Three cottages, the homes of linen bleachers, stood on the Winthorpe side of the A46, where the stream draining the present airfield runs under the road. Their derelict gardens and orchards run along the side of the road from the stream towards the A1 bypass, adjoining Mr. Peter Thornhill's fields.
Two houses faced the A46 and the third, behind them, faced the field. Before the construction of the airfield the bridge under the road was made of hand made bricks. A flight of steps enabled residents to get to the stream, and a pump in front of one house, served all three homes, until approximately 1930. The smallest house on the south side consisted of a kitchen, a living room and a bedroom, which was reached by a stepladder. This home was the Osborne's in the 1920's and I am indebted to Mrs. Barber (nee Osborne) and her sister, whose information helped with this article and a sketch of the houses. The larger house on the front, occupied by Mrs. Wilkinson and her son, consisted of one large room and a kitchen downstairs, with one large bedroom and a small one upstairs. The third house at the rear was occupied by Sergeant Brooks (retired), Mrs. Walker, his housekeeper and her daughter. In this house there were two rooms and a kitchen downstairs and three bedrooms.
The present airfield was originally the old pastures of the village, across which was a footpath to Coddington directly opposite the path through the Park. Numerous springs rose in the area and drained into the stream which ran under the road by the Bleach Houses and on through the village. The purity of this water, no doubt helped the bleaching process and the finished linen would probably be returned to the homes of the Hooles, Horners and Skeltons in Winthorpe, or be sent into Newark to be made into the famous Newark smocks.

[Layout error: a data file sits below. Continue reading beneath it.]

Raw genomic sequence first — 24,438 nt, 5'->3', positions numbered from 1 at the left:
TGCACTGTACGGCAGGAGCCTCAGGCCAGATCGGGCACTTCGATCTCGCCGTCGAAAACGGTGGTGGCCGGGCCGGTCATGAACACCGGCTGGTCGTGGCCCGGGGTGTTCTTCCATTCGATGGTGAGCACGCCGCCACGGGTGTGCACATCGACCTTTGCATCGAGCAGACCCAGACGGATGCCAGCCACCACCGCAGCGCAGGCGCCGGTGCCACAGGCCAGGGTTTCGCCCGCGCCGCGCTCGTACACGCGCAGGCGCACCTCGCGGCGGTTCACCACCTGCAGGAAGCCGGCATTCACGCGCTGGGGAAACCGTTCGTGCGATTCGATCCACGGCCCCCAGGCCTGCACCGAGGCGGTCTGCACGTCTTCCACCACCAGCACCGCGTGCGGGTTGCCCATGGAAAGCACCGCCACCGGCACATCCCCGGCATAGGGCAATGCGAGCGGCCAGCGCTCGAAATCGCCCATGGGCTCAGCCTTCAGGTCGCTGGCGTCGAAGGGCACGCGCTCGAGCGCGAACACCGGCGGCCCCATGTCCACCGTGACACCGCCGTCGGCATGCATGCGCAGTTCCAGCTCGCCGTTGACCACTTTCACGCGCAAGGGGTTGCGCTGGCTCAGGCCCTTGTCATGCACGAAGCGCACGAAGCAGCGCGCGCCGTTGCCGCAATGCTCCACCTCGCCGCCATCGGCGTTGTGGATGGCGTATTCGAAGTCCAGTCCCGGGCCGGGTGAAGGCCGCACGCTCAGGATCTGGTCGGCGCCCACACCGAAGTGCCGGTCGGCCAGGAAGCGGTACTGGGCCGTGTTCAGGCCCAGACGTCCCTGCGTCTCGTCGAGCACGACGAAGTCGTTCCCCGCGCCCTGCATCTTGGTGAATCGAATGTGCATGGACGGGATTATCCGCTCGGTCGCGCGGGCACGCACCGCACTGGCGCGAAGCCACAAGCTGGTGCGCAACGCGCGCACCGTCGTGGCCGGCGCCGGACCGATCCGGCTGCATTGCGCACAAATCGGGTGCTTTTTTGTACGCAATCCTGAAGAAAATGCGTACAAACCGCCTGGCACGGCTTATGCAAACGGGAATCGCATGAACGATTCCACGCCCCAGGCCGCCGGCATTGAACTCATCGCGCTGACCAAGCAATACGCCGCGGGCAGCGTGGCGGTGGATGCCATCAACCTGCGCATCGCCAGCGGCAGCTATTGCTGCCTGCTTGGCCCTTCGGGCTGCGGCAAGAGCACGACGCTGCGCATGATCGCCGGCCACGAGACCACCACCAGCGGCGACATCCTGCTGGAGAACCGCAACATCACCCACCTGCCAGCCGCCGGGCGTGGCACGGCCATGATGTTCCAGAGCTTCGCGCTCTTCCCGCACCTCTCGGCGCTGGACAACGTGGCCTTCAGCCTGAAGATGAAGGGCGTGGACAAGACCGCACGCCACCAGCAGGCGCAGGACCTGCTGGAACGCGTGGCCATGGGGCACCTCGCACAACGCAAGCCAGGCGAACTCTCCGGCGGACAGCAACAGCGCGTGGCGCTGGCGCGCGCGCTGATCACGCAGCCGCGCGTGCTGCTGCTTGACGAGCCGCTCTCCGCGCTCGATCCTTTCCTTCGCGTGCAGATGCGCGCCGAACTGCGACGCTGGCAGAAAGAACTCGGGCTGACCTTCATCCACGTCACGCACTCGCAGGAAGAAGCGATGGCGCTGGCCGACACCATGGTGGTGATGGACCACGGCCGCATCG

The old pastures were enclosed in 1778. A willow Holt and certain wooded areas were retained. During the Pocklington era the Carr farm was built (Carr - marsh) and drainage ditches were constructed along the sides of the fields to take all the spring water into the old stream.
The farm and Bleach Houses were demolished when the airfield was extended to take bombers in the early years of World War 2. The derelict gardens of the latter are now almost a wood, but among the trees is the stone lined well, where the old pump stood. Across the road, all the springs and streams were piped when the airfield was constructed. In the 1930's many of the old willows and the hedges round the old willow holt were festooned with hops, a remnant of the days when the villagers brewed their own beer.
In a gale in January 1980, a very old apple tree from the Bleach House site blew down into Mr. Thornhill's field. When using a chain saw on the trunk a shot, diameter one inch, was discovered. This may be from the Civil War period, but confirmation is still awaited.
Miss K. E. Euston.
Extract from Focal Point. 1982.
Further readings can be found in
The Village and its Houses in Volume 1.
Memories of Mrs. Mabel Barber Volume 4.